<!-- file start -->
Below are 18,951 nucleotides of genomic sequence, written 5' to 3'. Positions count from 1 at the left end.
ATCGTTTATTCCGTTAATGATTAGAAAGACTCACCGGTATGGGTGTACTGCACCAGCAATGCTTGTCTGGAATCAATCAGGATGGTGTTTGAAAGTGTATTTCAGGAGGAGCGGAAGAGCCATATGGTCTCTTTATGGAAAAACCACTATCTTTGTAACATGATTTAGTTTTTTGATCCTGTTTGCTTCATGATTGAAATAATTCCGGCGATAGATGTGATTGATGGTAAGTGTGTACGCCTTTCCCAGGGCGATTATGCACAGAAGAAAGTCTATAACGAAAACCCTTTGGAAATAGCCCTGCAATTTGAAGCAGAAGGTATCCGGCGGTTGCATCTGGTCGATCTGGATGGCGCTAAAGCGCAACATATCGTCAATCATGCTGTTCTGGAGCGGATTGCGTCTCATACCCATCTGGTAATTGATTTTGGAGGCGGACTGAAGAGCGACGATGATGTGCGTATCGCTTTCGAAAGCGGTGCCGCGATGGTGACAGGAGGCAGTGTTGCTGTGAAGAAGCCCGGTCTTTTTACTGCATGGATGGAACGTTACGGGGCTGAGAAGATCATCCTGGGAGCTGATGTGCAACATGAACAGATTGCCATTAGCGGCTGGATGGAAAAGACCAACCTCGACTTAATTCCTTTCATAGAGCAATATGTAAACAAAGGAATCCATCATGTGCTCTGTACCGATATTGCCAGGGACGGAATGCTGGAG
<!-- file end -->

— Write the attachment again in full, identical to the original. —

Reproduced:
Below are 18,951 nucleotides of genomic sequence, written 5' to 3'. Positions count from 1 at the left end.
ATCGTTTATTCCGTTAATGATTAGAAAGACTCACCGGTATGGGTGTACTGCACCAGCAATGCTTGTCTGGAATCAATCAGGATGGTGTTTGAAAGTGTATTTCAGGAGGAGCGGAAGAGCCATATGGTCTCTTTATGGAAAAACCACTATCTTTGTAACATGATTTAGTTTTTTGATCCTGTTTGCTTCATGATTGAAATAATTCCGGCGATAGATGTGATTGATGGTAAGTGTGTACGCCTTTCCCAGGGCGATTATGCACAGAAGAAAGTCTATAACGAAAACCCTTTGGAAATAGCCCTGCAATTTGAAGCAGAAGGTATCCGGCGGTTGCATCTGGTCGATCTGGATGGCGCTAAAGCGCAACATATCGTCAATCATGCTGTTCTGGAGCGGATTGCGTCTCATACCCATCTGGTAATTGATTTTGGAGGCGGACTGAAGAGCGACGATGATGTGCGTATCGCTTTCGAAAGCGGTGCCGCGATGGTGACAGGAGGCAGTGTTGCTGTGAAGAAGCCCGGTCTTTTTACTGCATGGATGGAACGTTACGGGGCTGAGAAGATCATCCTGGGAGCTGATGTGCAACATGAACAGATTGCCATTAGCGGCTGGATGGAAAAGACCAACCTCGACTTAATTCCTTTCATAGAGCAATATGTAAACAAAGGAATCCATCATGTGCTCTGTACCGATATTGCCAGGGACGGAATGCTGGAG